I wish you the very best of luck.
  5. Gene,
    I took Jim Ficklin's suggestion of a "designated caster" a bit further.
    Jack Scan 47.jpeg
    GAT and Bob Triggs like this.
  6. Gene a low level anti-inflammatory is Vitamin D. Most of us that live in the pacific northwest and avoid the sun by choice or otherwise will be not just low, but very low. When vitamin D levels are very low a protein called 'C-reactive protein' is elevated. This is commonly elevated in arthritic, cardiac and rheumatologic conditions. Supplementing with Vitamin D can get you back on track and is associated with a lowered CRP. Long term therapy with Vitamin D should be part of any achy/painful bone or joint deal. It is easy and cheap. It won't melt problems away but may give you some benefit against CRP associated issues.
    Jim Ficklin, constructeur and ralfish like this.
  7. Dr. Wadin'boot, any recomendations on a typical daily amount? just sayin' My CRP levels are high( good heart and BP)....dealing with RA. Of the various specialists/ Dr.s I'm engaged with including a natropath no one has mentioned Vitamin D. Though, since you mentioned it it reminded me of a confusing article I read some time ago
  8. 2000 iu though some folks do 5000. Primary care docs sometimes do 50000 units once or twice a week for 8 weeks, unless they tell you to do that id stick with 2000.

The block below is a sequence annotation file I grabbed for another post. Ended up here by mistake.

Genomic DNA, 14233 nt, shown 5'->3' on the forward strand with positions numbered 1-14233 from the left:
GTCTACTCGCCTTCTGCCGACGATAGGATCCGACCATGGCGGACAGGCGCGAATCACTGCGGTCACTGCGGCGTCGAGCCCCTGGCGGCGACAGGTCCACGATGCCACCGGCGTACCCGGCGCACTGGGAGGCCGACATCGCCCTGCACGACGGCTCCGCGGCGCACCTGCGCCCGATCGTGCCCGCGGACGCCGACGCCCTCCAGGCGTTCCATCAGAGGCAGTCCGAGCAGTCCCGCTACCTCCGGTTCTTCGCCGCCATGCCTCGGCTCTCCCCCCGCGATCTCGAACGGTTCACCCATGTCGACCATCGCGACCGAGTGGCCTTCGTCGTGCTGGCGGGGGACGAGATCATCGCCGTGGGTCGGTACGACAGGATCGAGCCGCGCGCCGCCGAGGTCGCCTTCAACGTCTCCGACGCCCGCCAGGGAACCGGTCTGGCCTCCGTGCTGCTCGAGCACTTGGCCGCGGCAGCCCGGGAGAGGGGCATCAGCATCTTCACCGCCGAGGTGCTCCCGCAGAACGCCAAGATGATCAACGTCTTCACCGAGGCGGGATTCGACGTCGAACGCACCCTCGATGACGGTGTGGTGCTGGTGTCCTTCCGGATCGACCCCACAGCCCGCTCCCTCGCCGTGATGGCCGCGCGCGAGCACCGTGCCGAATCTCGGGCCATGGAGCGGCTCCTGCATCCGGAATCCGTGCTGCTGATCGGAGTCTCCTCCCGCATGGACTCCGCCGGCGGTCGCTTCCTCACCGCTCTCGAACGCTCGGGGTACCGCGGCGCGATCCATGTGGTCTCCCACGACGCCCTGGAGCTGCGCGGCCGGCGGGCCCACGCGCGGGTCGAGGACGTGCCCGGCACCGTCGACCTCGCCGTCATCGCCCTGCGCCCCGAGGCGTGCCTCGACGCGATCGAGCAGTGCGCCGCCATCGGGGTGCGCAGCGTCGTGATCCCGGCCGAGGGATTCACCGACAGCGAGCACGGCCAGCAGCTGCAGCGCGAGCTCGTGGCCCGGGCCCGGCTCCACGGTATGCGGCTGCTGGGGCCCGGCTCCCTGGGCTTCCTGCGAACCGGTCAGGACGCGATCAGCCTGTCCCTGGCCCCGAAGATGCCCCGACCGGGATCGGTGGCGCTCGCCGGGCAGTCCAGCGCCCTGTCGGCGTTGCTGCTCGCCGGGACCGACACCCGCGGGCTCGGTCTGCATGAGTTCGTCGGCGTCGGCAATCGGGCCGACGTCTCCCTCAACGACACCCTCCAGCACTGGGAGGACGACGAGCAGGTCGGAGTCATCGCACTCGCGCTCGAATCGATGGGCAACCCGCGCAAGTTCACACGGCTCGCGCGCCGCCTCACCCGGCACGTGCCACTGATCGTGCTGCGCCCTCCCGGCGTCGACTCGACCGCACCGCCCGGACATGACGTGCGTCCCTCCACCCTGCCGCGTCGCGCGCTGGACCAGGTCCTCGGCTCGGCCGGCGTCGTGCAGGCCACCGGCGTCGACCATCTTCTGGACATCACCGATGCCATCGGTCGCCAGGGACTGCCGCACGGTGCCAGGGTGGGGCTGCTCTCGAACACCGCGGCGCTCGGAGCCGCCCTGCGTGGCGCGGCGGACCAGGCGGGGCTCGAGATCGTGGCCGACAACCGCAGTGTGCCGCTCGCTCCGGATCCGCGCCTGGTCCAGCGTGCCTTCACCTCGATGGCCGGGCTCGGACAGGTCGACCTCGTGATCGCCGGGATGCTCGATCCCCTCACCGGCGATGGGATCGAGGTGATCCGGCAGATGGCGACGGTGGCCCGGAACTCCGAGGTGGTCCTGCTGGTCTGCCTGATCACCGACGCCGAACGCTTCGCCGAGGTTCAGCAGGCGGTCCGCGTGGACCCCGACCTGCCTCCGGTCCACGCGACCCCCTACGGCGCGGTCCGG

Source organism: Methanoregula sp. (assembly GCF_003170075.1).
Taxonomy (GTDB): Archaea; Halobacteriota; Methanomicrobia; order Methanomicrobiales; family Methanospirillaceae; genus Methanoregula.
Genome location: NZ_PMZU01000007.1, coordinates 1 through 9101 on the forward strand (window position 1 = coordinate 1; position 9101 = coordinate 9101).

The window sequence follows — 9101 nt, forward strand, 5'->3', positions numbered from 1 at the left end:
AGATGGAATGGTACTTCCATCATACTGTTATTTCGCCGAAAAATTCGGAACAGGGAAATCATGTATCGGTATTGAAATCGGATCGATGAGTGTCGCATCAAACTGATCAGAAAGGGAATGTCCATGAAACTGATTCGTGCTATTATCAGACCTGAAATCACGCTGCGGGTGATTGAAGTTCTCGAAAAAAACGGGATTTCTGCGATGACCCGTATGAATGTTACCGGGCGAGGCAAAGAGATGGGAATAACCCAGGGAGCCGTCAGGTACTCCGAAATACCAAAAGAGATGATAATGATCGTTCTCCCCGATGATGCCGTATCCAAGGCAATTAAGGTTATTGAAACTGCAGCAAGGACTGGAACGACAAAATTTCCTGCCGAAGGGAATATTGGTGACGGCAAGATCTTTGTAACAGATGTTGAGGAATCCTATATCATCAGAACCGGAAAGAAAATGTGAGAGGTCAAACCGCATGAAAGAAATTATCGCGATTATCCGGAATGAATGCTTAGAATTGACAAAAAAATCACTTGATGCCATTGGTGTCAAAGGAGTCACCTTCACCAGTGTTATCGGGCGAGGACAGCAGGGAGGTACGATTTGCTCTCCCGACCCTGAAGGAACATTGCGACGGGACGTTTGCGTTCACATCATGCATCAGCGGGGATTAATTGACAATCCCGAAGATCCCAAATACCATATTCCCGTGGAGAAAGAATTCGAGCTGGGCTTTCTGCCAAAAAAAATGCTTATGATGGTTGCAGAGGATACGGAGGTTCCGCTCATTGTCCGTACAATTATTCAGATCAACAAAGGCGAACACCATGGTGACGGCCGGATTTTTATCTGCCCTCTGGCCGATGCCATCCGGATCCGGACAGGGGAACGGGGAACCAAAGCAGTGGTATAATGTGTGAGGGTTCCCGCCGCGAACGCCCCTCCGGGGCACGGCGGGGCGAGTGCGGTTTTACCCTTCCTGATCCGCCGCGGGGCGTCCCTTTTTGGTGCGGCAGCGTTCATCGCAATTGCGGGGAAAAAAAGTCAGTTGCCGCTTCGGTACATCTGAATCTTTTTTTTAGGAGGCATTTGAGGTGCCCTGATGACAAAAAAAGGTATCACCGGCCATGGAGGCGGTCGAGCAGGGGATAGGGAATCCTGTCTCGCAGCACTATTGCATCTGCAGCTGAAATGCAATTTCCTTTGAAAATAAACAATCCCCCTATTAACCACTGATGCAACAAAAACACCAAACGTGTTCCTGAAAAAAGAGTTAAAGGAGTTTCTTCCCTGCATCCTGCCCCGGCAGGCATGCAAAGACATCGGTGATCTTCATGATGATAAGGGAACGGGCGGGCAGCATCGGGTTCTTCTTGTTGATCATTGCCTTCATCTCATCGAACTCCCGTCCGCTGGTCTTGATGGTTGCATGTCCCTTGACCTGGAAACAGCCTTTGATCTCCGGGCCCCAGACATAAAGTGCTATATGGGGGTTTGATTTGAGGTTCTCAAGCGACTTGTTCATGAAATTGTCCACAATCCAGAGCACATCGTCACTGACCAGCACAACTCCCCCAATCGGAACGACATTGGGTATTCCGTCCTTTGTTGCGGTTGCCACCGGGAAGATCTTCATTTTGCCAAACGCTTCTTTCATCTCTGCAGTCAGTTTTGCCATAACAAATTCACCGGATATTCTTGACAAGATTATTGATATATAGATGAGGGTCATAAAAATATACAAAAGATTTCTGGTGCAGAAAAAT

ralfish and Olive bugger like this.
  9. One of the reasons we moved to Arizona is the Vitamin D from the sun. After vacationing in AZ a few times I realized that my wife did so much better physically and therefore emotionally while we were in the sun.
    The first trip we were there for ten days and she told me to leave her bicycle home because she hurt so bad she would not ride it. I stuck it in the back of the truck anyway. After a couple of days in Tucson we went for a few walks and by the 4th day she told me she was going on a bike ride to take some pictures. Two hours later she showed back up at the campsite with a big smile and moving better than I had seen in 5 years. Right then I decided we were moving. It took another four years but here we are and my wife gets better gradually everyday. While I did not have the physical limitations that she had it has been good for me too. I am in the best shape of my adult life and I attribute a big part of that to the sunshine.
    Jamie Wilson likes this.
  10. Thanks Wadin'boot.

    I go in for regular blood monitoring so its a good chance to see if there will be any change... Second to last blood results showed CRP level at 78. Definatley not good.This has been going on for a number of years now (hip replaced 1-1/2 years ago) and things are getting worse as I'm not responding to the RA protocol...yet. So instead I am able to move with the use of plenty of narcotics.. ( butrans pain patch 20) and a host of DMARDS) hydromorph etc etc
  11. I'm already on a monthly mega dose of Vitamin D. Stuff is worthless. No hallucinations, munchies or anything :)

    I'm pretty sure the warranty for the average human expires at 50. After that it is patch, patch, patch.
  12. The patch, patch, patch might be a good toon
  13. If you are convinced it is all down hill from here.....It probably will be.

  14.'s time to pick up a two-handed rod and underhand cast. I have some of the same issues. Tim Rajeff convinced me....I'm glad I listened.
  15. And recalls start at 60 . . .